The Atlanta History Center’s mission is to inspire people to connect to the past so they may better understand the present and prepare for the future. The Center is located on thirty-three acres in the heart of Atlanta’s Buckhead district and includes one of the Southeast’s largest history museums; a research library and archives that annually serves more than 10,000 patrons; two historic houses illustrating over a century of Atlanta’s history; a two-acre midtown campus which houses the Margaret Mitchell House & Museum; and a series of gardens unique in both design and horticultural presentation in the metropolitan area.
The Atlanta Preservation Center is an independent advocate for historic buildings, neighborhoods and landscapes citywide. Founded in 1980, the nonprofit organization has worked with government, business, community leaders, and property owners to preserve more than 100 endangered residential and commercial structures and neighborhoods. Its advocacy and education programs, including the annual Phoenix Flies event, have made preservation come alive for thousands of area residents.
Within the Georgia Department of Natural Resources, the Historic Preservation Division serves as the state’s historic preservation office. The office provides financial and technical assistance, administers partnership projects, manages the National Register programs and surveys for Georgia, provides archaeological services, information resources, and planning and local assistance.
The mission of the Georgia Trust for Historic Preservation is to promote an appreciation of Georgia’s diverse historic resources and provide for their protection and use to preserve, enhance and revitalize Georgia’s communities. In addition to providing preservation resources for individuals and communities throughout the state, the work of The Georgia Trust helps save endangered houses and buildings through their revolving fund, uncover the beauty of downtown buildings through the Main Street Design Assistance program, host educational forums and tours, and advocate for preservation funding and laws.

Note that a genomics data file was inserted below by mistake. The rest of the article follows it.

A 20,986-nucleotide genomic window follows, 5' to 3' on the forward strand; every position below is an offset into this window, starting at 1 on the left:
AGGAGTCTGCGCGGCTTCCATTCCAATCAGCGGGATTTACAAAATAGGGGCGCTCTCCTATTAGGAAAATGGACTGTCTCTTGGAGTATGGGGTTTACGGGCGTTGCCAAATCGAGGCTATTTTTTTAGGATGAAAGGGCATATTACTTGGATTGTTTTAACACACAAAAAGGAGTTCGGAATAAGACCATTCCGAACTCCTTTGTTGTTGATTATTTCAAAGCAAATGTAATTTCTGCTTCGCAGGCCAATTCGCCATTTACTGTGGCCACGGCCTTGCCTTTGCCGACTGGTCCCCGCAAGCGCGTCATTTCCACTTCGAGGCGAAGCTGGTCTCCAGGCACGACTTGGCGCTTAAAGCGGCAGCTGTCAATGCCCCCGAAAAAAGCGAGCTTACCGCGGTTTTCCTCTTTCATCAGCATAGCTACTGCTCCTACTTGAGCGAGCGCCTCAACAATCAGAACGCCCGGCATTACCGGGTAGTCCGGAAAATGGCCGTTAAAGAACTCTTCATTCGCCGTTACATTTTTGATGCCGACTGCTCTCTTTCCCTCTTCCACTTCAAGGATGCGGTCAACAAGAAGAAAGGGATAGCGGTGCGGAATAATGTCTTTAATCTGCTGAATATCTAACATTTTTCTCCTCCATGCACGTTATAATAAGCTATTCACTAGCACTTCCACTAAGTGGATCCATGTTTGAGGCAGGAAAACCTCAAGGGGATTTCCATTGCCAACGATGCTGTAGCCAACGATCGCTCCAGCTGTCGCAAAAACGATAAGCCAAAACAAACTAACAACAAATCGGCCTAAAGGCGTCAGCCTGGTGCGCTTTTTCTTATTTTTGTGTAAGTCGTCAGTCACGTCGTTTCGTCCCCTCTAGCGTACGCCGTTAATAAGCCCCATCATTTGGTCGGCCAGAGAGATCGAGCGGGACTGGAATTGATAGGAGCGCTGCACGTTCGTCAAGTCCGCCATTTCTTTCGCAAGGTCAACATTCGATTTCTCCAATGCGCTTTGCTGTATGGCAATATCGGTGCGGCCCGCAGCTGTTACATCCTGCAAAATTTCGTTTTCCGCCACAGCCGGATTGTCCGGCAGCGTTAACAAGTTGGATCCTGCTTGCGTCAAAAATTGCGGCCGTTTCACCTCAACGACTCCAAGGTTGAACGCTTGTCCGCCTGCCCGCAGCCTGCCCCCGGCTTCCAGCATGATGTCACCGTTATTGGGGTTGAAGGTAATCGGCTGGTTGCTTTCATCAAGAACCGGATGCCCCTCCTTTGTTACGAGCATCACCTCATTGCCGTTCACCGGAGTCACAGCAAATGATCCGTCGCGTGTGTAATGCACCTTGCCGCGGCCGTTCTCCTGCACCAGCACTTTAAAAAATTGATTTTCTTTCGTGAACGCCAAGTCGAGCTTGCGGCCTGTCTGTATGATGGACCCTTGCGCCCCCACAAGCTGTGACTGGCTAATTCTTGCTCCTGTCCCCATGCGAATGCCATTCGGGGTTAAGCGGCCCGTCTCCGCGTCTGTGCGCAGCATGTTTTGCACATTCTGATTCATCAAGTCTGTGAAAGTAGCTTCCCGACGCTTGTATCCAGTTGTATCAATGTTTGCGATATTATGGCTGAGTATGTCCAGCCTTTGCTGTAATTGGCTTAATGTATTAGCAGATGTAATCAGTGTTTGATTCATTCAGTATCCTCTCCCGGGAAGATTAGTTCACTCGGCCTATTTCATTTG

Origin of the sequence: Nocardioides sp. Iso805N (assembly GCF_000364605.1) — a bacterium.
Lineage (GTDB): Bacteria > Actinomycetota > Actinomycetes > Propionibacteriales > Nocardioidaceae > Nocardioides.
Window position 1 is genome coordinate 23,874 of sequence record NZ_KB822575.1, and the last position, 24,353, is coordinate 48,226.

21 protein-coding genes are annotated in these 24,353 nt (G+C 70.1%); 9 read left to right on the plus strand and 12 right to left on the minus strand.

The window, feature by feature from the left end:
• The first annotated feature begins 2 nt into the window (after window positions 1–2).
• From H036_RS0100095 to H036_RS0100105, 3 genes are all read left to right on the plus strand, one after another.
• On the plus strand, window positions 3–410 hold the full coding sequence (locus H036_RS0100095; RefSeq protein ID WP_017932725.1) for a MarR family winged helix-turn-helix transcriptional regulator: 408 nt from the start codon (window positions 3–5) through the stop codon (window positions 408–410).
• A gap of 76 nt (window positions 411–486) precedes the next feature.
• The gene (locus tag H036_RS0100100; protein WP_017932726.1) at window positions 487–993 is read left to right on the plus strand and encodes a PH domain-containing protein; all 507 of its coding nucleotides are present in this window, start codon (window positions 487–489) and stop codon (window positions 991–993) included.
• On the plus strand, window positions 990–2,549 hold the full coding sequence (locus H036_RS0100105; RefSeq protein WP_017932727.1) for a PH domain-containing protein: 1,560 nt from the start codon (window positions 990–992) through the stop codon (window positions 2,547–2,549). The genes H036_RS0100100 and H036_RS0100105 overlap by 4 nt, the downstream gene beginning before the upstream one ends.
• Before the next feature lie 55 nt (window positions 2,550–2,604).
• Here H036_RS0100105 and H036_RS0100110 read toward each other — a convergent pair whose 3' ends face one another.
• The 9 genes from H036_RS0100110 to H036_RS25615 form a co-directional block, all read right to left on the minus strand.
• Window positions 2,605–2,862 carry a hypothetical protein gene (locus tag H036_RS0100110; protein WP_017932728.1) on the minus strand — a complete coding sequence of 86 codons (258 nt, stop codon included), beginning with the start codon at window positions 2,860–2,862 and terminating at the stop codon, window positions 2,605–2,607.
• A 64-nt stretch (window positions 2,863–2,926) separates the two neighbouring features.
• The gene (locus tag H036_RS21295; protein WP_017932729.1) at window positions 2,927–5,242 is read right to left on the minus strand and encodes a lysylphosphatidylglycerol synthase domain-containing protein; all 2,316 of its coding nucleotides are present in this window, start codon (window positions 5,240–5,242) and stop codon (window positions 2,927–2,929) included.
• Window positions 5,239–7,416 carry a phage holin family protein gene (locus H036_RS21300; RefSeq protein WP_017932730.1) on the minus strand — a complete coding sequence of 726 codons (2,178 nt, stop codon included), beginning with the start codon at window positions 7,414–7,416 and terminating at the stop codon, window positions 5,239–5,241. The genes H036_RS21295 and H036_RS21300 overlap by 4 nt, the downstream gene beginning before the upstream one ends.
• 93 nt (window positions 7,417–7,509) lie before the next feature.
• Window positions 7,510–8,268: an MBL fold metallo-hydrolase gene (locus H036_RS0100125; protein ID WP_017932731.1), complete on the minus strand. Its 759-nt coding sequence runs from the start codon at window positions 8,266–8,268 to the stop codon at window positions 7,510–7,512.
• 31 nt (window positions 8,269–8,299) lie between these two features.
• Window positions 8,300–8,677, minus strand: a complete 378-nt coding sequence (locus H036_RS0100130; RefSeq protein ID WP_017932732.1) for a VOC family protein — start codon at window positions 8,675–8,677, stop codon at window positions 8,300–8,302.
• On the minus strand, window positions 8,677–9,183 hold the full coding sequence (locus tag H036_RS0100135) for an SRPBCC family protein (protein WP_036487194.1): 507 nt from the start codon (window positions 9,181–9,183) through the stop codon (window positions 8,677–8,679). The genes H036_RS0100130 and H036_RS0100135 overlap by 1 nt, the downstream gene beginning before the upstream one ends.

The National Trust for Historic Preservation is a privately funded non-profit organization that provides leadership, education, advocacy, and resources to save America’s diverse historic places and revitalize our communities. For more than 50 years, the National Trust has been helping Americans protect the irreplaceable. A private nonprofit organization with more than 270,000 members, the National Trust is the leader of the vigorous preservation movement that is saving the best of the country’s past for the future.
Containing a number of FAQs, this site provides general guidance on preservation easements. Topics include baseline documentation, the difference between local preservation protection and preservation easements, sample easement documents, and easement publications.
The National Register of Historic Places is the Nation’s official list of cultural resources worthy of preservation. Authorized under the National Historic Preservation Act of 1966, the National Register is part of a national program to coordinate and support public and private efforts to identify, evaluate, and protect our historic and archeological resources. Properties listed in the Register include districts, sites, buildings, structures, and objects that are significant in American history, architecture, archeology, engineering, and culture. The National Register is administered by the National Park Service, which is part of the U.S. Department of the Interior.
These are ten basic principles created to help preserve the distinctive character of a historic building and its site, while allowing for reasonable change to meet new needs. The Standards (36 CFR Part 67) apply to historic buildings of all periods, styles, types, materials, and sizes. They apply to both the exterior and the interior of historic buildings. The Standards also encompass related landscape features and the building’s site and environment as well as attached, adjacent, or related new construction.